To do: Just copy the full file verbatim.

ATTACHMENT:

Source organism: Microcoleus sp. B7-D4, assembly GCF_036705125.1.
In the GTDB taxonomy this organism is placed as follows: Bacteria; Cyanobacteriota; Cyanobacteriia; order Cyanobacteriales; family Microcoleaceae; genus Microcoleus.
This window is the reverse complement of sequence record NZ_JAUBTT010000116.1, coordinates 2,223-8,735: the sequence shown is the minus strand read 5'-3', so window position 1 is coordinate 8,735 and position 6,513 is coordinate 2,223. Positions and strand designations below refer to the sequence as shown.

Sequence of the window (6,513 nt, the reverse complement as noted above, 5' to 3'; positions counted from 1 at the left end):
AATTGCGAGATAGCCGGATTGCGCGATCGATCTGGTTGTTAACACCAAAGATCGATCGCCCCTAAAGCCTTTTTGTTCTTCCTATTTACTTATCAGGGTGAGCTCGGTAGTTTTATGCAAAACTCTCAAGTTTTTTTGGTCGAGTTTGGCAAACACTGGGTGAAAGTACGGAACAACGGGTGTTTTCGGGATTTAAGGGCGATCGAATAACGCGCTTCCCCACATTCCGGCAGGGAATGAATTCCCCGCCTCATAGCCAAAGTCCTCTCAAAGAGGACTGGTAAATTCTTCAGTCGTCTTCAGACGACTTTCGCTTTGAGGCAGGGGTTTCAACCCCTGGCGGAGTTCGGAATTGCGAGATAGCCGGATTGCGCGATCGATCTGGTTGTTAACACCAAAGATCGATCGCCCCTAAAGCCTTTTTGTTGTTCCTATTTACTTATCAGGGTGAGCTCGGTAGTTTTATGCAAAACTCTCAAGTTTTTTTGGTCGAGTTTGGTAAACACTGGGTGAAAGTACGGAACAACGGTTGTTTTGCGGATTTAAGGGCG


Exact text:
Source organism: Microcoleus sp. B7-D4, assembly GCF_036705125.1.
In the GTDB taxonomy this organism is placed as follows: Bacteria; Cyanobacteriota; Cyanobacteriia; order Cyanobacteriales; family Microcoleaceae; genus Microcoleus.
This window is the reverse complement of sequence record NZ_JAUBTT010000116.1, coordinates 2,223-8,735: the sequence shown is the minus strand read 5'-3', so window position 1 is coordinate 8,735 and position 6,513 is coordinate 2,223. Positions and strand designations below refer to the sequence as shown.

Sequence of the window (6,513 nt, the reverse complement as noted above, 5' to 3'; positions counted from 1 at the left end):
AATTGCGAGATAGCCGGATTGCGCGATCGATCTGGTTGTTAACACCAAAGATCGATCGCCCCTAAAGCCTTTTTGTTCTTCCTATTTACTTATCAGGGTGAGCTCGGTAGTTTTATGCAAAACTCTCAAGTTTTTTTGGTCGAGTTTGGCAAACACTGGGTGAAAGTACGGAACAACGGGTGTTTTCGGGATTTAAGGGCGATCGAATAACGCGCTTCCCCACATTCCGGCAGGGAATGAATTCCCCGCCTCATAGCCAAAGTCCTCTCAAAGAGGACTGGTAAATTCTTCAGTCGTCTTCAGACGACTTTCGCTTTGAGGCAGGGGTTTCAACCCCTGGCGGAGTTCGGAATTGCGAGATAGCCGGATTGCGCGATCGATCTGGTTGTTAACACCAAAGATCGATCGCCCCTAAAGCCTTTTTGTTGTTCCTATTTACTTATCAGGGTGAGCTCGGTAGTTTTATGCAAAACTCTCAAGTTTTTTTGGTCGAGTTTGGTAAACACTGGGTGAAAGTACGGAACAACGGTTGTTTTGCGGATTTAAGGGCG